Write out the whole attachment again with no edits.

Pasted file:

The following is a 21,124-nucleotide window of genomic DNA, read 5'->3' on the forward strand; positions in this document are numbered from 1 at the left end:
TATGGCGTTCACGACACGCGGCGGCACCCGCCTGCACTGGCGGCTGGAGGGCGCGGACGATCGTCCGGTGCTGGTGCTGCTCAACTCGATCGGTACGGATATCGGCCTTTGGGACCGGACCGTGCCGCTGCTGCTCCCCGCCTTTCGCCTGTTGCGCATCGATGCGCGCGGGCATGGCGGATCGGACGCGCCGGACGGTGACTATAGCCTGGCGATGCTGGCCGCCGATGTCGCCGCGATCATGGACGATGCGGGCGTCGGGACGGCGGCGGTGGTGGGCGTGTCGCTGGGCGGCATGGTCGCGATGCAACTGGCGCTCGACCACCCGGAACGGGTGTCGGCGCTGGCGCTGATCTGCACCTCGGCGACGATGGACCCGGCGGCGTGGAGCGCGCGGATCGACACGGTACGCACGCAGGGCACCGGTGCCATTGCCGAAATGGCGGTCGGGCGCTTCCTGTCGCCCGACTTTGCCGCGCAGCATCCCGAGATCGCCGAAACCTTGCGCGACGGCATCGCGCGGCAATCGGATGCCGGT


The following is a 21,124-nucleotide window of genomic DNA, read 5'->3' on the forward strand; positions in this document are numbered from 1 at the left end:
TATGGCGTTCACGACACGCGGCGGCACCCGCCTGCACTGGCGGCTGGAGGGCGCGGACGATCGTCCGGTGCTGGTGCTGCTCAACTCGATCGGTACGGATATCGGCCTTTGGGACCGGACCGTGCCGCTGCTGCTCCCCGCCTTTCGCCTGTTGCGCATCGATGCGCGCGGGCATGGCGGATCGGACGCGCCGGACGGTGACTATAGCCTGGCGATGCTGGCCGCCGATGTCGCCGCGATCATGGACGATGCGGGCGTCGGGACGGCGGCGGTGGTGGGCGTGTCGCTGGGCGGCATGGTCGCGATGCAACTGGCGCTCGACCACCCGGAACGGGTGTCGGCGCTGGCGCTGATCTGCACCTCGGCGACGATGGACCCGGCGGCGTGGAGCGCGCGGATCGACACGGTACGCACGCAGGGCACCGGTGCCATTGCCGAAATGGCGGTCGGGCGCTTCCTGTCGCCCGACTTTGCCGCGCAGCATCCCGAGATCGCCGAAACCTTGCGCGACGGCATCGCGCGGCAATCGGATGCCGGT